When you're new to cooking, preparing chicken might make you nervous. If it's overcooked the flesh will be relatively dry and flavorless, but if it's undercooked the chicken presents a food safety risk. It can be especially disconcerting if blood appears to be running out, along with the cooking juices. Fortunately, it's not as scary as it seems. Red or pink in the cooking juices is entirely normal, and food safety can be assured by using a thermometer.
Most recipes instruct you to bake chicken "until the juices run clear." Those juices are usually pink while the chicken is cooking, but it's not because of blood. The muscle fibers in chickens, like other birds and animals, rely on a substance called myoglobin to carry oxygen to their cells. In the heat of the oven, those muscle fibers begin to contract as they cook. This means they can't hold as much liquid, and -- like squeezing a sponge -- some of the juices from the meat will begin to leak out. The myoglobin in the juices contains iron, which gives them a pink color when they leak out.
As the chicken continues to bake, the heat disrupts the chemical reaction that causes the myoglobin to appear pink. The juices cooking out from the chicken will lose their rosy hue, becoming clear. At that point they're a sort of extra-pure chicken broth. If you insert an instant-read thermometer into the thickest portion of the chicken at this stage, it should show a food-safe temperature of 165 degrees Fahrenheit or above. It's entirely possible your chicken can reach this temperature and still run blood or show a red color near the bone. These are also normal characteristics of modern chickens.
If the juices running from your chicken contain dark red streaks, as opposed to the pink of myoglobin, that's blood. It usually runs from the ends of the leg bones, in chicken legs or a whole roast chicken. The chicken's leg bones make a semiporous container for the bone marrow, where blood is manufactured. During cooking, the blood heats and expands, and forces itself out of the bone. If a thermometer shows your chicken to be at a food safe temperature, this isn't a concern.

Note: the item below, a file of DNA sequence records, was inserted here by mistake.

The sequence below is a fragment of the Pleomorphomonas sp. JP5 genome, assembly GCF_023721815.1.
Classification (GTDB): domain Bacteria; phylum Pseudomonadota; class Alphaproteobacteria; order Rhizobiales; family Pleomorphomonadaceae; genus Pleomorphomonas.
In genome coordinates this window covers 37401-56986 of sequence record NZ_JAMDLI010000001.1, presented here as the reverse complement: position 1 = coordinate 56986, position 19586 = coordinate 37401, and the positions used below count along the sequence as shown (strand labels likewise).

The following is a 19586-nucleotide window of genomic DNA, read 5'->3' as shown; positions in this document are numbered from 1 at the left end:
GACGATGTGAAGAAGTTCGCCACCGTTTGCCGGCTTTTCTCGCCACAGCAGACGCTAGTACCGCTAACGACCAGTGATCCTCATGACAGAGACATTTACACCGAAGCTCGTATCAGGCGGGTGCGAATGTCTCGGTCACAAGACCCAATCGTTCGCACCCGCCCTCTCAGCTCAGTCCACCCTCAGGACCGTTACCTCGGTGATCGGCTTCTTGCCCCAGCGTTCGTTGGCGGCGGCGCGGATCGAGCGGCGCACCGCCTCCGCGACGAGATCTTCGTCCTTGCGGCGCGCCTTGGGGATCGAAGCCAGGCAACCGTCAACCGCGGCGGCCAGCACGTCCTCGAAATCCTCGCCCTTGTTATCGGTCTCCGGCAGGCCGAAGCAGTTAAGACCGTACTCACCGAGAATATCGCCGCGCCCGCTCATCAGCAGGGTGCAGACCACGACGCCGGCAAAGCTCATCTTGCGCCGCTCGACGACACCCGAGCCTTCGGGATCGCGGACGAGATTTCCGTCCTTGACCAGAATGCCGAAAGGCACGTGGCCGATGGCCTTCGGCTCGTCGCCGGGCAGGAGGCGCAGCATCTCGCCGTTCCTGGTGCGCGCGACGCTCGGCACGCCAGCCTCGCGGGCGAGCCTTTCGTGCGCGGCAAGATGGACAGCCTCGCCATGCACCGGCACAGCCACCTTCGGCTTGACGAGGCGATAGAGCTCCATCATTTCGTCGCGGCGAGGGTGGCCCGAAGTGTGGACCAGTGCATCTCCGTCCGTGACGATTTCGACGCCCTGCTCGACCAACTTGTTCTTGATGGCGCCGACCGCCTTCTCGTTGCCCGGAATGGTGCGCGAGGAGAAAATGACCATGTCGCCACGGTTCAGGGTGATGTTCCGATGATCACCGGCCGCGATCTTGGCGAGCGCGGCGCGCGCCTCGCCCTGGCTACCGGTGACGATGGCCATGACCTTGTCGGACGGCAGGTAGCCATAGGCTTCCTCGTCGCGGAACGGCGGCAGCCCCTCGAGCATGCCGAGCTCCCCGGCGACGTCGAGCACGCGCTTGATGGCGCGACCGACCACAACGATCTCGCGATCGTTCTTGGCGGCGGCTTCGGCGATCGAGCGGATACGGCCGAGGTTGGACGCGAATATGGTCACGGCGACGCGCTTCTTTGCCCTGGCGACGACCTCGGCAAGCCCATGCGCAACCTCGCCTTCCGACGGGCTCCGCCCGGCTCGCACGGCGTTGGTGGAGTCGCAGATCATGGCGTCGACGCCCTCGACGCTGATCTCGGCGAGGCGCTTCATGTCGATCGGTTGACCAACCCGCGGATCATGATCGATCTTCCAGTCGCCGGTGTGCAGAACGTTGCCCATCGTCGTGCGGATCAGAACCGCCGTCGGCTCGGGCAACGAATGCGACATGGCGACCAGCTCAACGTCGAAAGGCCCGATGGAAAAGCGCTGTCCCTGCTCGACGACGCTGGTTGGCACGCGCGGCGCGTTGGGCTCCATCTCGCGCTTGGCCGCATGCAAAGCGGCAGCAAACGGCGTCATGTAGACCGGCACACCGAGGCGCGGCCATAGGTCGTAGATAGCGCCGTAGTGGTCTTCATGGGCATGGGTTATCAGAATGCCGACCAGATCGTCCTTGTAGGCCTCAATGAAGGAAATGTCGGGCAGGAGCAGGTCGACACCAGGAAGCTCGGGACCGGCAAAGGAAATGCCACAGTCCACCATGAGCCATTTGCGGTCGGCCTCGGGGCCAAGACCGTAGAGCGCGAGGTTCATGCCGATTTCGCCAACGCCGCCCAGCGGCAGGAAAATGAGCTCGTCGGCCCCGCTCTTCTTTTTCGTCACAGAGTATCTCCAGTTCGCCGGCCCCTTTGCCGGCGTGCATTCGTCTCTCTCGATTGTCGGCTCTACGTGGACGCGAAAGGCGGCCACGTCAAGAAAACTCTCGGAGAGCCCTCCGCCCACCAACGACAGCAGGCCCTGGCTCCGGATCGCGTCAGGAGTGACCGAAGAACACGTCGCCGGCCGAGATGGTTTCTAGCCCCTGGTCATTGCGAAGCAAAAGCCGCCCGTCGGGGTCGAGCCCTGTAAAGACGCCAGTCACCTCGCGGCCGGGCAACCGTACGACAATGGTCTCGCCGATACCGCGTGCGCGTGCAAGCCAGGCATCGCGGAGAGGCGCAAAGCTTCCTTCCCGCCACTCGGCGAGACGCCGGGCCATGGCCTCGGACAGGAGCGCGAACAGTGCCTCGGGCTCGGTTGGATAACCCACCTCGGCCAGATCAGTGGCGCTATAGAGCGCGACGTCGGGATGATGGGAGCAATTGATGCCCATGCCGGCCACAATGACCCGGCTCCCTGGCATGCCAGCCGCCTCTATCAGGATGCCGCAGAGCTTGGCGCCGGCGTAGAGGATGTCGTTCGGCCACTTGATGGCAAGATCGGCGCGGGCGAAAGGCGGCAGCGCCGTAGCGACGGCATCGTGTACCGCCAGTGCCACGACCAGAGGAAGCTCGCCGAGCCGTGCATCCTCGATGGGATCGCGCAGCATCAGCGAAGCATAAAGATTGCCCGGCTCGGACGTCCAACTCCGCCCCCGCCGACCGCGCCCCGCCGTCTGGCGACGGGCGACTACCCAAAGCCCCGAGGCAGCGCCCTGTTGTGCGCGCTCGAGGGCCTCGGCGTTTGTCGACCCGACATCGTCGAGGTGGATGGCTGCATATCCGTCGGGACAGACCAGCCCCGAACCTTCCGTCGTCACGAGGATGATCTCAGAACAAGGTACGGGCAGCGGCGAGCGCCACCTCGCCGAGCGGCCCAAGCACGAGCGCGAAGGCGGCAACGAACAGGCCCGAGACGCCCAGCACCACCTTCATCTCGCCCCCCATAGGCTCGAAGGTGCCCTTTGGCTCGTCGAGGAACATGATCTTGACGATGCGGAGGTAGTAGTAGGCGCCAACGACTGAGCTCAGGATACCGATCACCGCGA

Red at the Bone
It's also possible for properly cooked chicken to appear red, or even bleed, at the thigh bone. The femoral artery, which runs along the thigh bone, carries blood through the chicken's leg. Even after cooking, it might contain some dark red blood. It's unsightly, but not a food safety risk. It's also common for properly cooked chicken, especially young fryers, to be a deep pink or even red at the bone. This is because pigments in the bone marrow seep through the thin bones of these juvenile birds, tinting the meat with a heat-stable pigment. Again, this is not a food safety concern as long as your chicken has been cooked to a food safe temperature of 165 F.
- On Food and Cooking: The Science and Lore of the Kitchen; Harold McGee
- Professional Cooking; Wayne Gisslen
Fred Decker is a trained chef and prolific freelance writer. In previous careers, he sold insurance and mutual funds, and was a longtime retailer. He was educated at Memorial University of Newfoundland and the Northern Alberta Institute of Technology. His articles have appeared on numerous home and garden sites including GoneOutdoors, TheNest and eHow.